Failing/failed alternator.

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My Name: DanniAgro

Top Contributor
Posts: 28
Joined: Mon Feb 27, 2017 3:53 pm
Model: C3 2002-2005, Original shape model
Year: 2006 (56)
Engine Size: 1.4 (8v)
Fuel Type: Diesel
Mileage: 105000
Trim Level: LX
Gearbox: Manual 5 speed
DPF: No
LHD or RHD: RHD (UK)
Engine name: TU1 (60 PS)
Been thanked: 1 time

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This experience occurred yesterday and is offered up as a lesson to everyone.

Driving to a meeting, I'd done twenty miles when suddenly the power steering failed and three lights ( ABS, brakes and airbag) came on. I wasn't going fast at the time so could still steer ( I'm a farmer so am strong of arm, whilst possibly thick of head) and parked at the event. I was hoping the electrical fault, as I felt it must be, would correct itself whilst the car was stationary, which, as a previous Fiat owner, wasn't totally impossible.
However restarting the engine in order to drive home, the fault was still there, and after a couple of miles, the battery light came on as well as the other three. My girlfriend strongly felt that I should go to her local garage, and as I was a good few miles from, I did so. On getting there, I opened the bonnet to see the battery was smoking and had split open, leaking acid everywhere. I guessed then that, far from the voltage being low causing the fault lights to show, as I'd originally thought, the voltage was far too high, frying the battery.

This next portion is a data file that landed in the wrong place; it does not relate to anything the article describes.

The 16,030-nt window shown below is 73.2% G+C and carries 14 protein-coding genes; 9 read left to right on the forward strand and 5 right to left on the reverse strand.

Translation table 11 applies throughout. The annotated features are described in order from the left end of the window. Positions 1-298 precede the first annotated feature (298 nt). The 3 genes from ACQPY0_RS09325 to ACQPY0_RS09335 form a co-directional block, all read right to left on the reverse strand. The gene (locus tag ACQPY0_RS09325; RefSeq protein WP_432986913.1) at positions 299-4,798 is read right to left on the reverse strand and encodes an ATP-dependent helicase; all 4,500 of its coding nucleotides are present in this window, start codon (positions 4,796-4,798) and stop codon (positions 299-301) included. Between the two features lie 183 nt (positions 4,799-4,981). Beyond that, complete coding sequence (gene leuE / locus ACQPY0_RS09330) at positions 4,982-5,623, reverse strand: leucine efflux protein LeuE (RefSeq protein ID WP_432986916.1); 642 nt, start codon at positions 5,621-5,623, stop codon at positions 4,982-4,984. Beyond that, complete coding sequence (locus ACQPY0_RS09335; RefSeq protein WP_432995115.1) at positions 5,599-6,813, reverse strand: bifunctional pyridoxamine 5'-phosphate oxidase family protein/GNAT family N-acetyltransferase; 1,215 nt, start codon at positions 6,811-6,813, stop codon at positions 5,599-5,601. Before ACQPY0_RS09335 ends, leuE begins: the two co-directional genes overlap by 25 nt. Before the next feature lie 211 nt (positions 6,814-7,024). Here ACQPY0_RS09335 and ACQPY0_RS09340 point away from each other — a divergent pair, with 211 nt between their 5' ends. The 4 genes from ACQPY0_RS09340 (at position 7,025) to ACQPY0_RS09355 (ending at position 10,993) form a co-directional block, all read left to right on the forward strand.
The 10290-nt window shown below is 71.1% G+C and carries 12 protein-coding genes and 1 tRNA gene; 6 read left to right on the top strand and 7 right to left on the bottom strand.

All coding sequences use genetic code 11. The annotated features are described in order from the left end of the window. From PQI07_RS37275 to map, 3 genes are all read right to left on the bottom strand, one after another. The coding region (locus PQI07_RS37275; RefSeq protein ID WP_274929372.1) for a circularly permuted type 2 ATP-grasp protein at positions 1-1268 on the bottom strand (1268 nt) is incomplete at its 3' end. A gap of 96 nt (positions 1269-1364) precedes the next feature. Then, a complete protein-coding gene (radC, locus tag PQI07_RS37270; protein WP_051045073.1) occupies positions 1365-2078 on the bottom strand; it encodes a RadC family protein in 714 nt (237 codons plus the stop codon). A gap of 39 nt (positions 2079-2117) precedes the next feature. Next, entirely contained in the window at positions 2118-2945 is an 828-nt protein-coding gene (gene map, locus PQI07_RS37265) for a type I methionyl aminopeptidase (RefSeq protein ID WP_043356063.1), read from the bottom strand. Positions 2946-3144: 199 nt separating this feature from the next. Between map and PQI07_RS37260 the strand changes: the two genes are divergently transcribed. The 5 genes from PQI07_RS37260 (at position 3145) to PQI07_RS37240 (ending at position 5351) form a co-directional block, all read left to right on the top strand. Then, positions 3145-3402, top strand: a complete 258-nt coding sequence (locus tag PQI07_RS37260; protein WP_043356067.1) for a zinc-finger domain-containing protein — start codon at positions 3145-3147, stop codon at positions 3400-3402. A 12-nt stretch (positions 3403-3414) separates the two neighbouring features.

This supposition was confirmed when I went to the garages reception, where an old garage hand told me that he'd diagnosed the problem as soon as I'd turned onto their forecourt and before the bonnet was opened! I was lucky that the battery hadn't exploded and the mechanics were very careful to take it out and leave it in an open space away from people. The top had just about come off it and there were splits done its sides.
A new alternator and battery were installed ( as this was Saturday at 12.45, I was lucky that the garages supplier rushed them to the garage) , and the car has worked fine since.
Reading forum posts on tinternet, I can see that I was lucky that the ECU wasn't fried, along with many other components. The moral of this story is that a fault like this should be attended to promptly, and not put off in a stupid attempt to get home.
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